163 years ago, a German theoretical physicist, the founder of quantum physics Max Planck, was born.

The scientist was studying the radiation of an absolutely black body, but the experimental data he obtained contradicted the ideas of classical physics of the time. This prompted him to discover new physics, namely the quantum theory.

The formula derived by Planck made it possible to calculate radiation curves correctly, but to manage that feat the physicist had to assume that atoms emitting rays give out their energy not in a continuous stream but in small indivisible bursts, which the scientist called “quanta of energy.”

Remarkably, at the end of the 19th century, before the discovery of quantum theory, scientists stated that there was no room for new discoveries in physics, and Max Planck, the future pioneer of quantum mechanics, was advised not to dabble in physics, for “almost everything has already been discovered.” But Planck continued his studies of radiation of an absolutely black body and wondered: why does it have that very radiation spectrum? A new theory devised by Planck diverged radically from the concepts of the time concerning the nature of electromagnetic waves, because all wave processes were considered absolutely continuous.

“My futile attempts to somehow introduce a quantum of action into classical theory continued for a number of years and had cost me considerable effort,” Planck wrote. The scientist indeed made a lot of effort trying to align his results with classical physics. Einstein ridiculed those efforts: as he disagreed with Planck’s opinion that light is only emitted by quanta, but is absorbed continuously, the creator of the theory of relativity expressed himself aphoristically: “You mean, always in the dining room, but only sometimes in the bathroom?”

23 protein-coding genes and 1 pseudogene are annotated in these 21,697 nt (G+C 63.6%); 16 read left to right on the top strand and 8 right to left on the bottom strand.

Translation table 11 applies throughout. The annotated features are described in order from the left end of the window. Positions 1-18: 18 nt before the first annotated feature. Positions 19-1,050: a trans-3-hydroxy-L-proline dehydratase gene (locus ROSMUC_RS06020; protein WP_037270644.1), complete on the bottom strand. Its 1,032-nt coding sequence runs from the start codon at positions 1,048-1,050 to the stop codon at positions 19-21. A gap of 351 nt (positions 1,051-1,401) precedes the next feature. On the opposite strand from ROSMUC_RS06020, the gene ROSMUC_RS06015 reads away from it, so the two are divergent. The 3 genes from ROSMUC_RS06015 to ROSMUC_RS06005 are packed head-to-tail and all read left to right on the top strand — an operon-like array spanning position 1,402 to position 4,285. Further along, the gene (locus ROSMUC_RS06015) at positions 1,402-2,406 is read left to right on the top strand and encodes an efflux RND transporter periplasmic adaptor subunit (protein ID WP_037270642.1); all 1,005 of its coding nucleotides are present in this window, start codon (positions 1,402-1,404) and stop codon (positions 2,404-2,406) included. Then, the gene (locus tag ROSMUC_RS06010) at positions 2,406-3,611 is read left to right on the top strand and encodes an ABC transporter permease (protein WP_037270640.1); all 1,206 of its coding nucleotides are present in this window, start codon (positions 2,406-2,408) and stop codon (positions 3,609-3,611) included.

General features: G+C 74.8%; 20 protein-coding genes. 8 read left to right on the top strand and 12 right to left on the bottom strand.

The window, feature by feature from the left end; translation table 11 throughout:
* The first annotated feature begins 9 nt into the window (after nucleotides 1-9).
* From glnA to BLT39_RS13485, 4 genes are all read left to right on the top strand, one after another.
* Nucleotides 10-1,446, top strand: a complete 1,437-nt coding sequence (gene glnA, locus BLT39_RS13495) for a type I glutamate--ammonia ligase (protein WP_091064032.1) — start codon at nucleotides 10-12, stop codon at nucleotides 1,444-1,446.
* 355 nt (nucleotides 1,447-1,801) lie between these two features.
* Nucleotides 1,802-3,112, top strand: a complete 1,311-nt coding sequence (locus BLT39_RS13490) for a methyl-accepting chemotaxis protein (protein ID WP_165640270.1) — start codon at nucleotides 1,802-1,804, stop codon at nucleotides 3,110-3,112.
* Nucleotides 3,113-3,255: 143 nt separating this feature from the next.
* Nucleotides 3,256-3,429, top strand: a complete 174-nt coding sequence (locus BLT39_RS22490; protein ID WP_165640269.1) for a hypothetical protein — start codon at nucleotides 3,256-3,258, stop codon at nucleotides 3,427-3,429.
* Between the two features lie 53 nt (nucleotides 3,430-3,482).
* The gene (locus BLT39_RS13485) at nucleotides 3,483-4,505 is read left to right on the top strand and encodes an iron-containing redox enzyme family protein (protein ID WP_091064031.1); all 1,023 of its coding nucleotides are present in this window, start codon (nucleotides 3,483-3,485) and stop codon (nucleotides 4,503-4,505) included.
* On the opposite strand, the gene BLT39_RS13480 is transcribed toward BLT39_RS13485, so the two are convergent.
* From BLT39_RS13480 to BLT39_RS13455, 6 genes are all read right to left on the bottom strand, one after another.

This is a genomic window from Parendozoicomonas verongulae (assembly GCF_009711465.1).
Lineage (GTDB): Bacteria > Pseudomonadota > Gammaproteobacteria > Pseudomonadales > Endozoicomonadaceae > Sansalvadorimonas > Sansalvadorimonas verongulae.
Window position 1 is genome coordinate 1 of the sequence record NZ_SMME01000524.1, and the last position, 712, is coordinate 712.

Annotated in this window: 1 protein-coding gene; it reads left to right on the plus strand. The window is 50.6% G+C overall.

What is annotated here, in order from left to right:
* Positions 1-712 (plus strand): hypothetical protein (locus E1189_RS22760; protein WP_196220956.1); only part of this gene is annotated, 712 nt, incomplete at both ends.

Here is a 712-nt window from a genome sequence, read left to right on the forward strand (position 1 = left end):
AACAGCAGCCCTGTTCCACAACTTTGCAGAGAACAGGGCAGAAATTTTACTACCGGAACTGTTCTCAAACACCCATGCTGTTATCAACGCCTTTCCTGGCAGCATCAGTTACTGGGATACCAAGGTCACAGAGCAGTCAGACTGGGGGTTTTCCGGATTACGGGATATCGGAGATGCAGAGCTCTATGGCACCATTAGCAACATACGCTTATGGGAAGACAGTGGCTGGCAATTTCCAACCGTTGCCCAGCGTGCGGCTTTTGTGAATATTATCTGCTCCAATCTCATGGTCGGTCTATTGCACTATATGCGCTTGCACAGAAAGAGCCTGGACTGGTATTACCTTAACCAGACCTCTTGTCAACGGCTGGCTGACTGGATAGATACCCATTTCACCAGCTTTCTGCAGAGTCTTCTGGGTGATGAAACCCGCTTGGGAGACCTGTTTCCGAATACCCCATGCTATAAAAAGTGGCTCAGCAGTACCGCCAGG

Planck’s discovery can be considered the birth of a fundamentally new theory, the quantum theory. Planck blazed the trail for subsequent development of physics in the 20th century and beyond. The scientist himself wrote that he did not think about creating a new science, but only wanted to study in more detail the radiation of an absolutely black body, but his work gave an unexpected result.

Nobel laureate Max Planck was known as an excellent lecturer who could arouse interest in physics in any listener. Based on his lectures, the scientist compiled a five-volume course, Introduction to Theoretical Physics.

The physicist died on October 4, 1947, in Germany at the age of 89.

Based on public sources. 

Photo on the homepage: George Grantham Bain —, public domain,